Like Adlington, she won medals at the Commonwealth Games representing England. Anderson claimed 2 bronzes at the 2018 Gold Coast event having just turned 17, before her performances at the 2018 European Championships enhanced her standing further. Competing in the senior ranks, she helped her nation seal two golds and a bronze in the relays, before finishing fourth in the individual 100m free with a new junior European record.

The biggest test of her career came at the 2019 FINA World Aquatics Championships held in Gwangju, South Korea, where she would have to face her heroes.

A brilliant performance saw the then 18-year-old make the final of the prestigious 100m free. In the end, she finished eighth with Simone Manuel, Cate Campbell, and Sarah Sjostrom taking the gold, silver, and bronze medals respectively. But simply making the final was an invaluable experience for Anderson, while proving that she could challenge the best in the world.

She also got to take home a medal, after helping Team GB to bronze in the 4x100m mixed relay, alongside Adam Peaty, James Guy, and Georgia Davies.

Adam Peaty, James Guy, Freya Anderson and Georgia Davies won bronze in the mixed 4x100m Medley Relay at the 2019 World Championships in Gwangju, South Korea.
Picture by 2019 Getty Images

But how do comparisons to the great Rebecca Adlington now sit with Anderson?

Oh, gosh, I couldn't say!” she tells us, modestly. “I definitely looked up to her a lot with her winning two golds at Beijing 2008 and two bronze at London 2012. Those are some serious shoes to fill.”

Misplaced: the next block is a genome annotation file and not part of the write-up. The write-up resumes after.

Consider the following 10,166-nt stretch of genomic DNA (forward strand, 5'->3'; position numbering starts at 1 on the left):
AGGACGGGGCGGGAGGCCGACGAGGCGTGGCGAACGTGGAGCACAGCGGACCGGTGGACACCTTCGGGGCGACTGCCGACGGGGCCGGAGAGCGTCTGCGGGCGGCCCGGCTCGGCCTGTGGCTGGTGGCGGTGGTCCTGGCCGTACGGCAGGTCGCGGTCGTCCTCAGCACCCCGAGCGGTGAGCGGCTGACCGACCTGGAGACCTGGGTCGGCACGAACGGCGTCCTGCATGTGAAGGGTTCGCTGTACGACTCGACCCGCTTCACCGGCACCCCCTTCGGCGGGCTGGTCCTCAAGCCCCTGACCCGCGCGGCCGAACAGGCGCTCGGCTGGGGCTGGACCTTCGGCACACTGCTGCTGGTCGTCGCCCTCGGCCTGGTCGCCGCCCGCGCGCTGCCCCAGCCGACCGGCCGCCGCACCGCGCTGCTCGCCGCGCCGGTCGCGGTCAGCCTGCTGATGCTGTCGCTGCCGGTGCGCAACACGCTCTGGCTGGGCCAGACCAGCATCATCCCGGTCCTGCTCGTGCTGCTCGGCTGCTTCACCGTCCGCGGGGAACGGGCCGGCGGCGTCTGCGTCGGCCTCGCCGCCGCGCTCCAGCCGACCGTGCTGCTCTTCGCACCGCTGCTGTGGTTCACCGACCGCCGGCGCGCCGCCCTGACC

Staying grounded at Tokyo 2020 Olympics

Anderson was in the form of her life in 2019, winning two golds at the short-course European champs, and recording a long course personal best of 53.31 seconds in the 100m free, and a blistering 1.56.06 in the 200m free.

Simone Manuel and Penny Oleksiak’s joint winning time in the 100m at the Rio 2016 Olympics was 52.7 seconds, while Katie Ledecky took the 200m in 1.53.73.

Given the young Brit’s extremely fast progress, and the extra year of physical development she has benefited from due to the coronavirus-enforced delay to the Olympics, it is not unthinkable that she could improve her time by one, or possibly even two seconds in time for Tokyo.

However, she won’t be getting caught up in the hype just yet.

I've actually tried not to think about it,” she said of her gold medal prospects. “It would be really good to produce some world-class times, but mainly I'm just looking forward to competitive racing again.

“I've been struggling with injuries since just before Christmas. So to be back where I left off before this pandemic, back in 1:56 and 1.53-low is kind of a relief. Now I just need to try and get a proper injury-free training block in.

“It would be really nice to medal in both my events.”

In 2020, Anderson made the decision to start training under Dave McNulty in Bath.

It was a difficult decision due to the progress she had made in five years at Ellesmere, but one she felt could reap benefits for years to come.

I'm putting all my trust into my coach Dave,” she said. “Hopefully I can just see what I can do at this Olympics, and then maybe our eyes are set on the Paris 2024 Olympics.”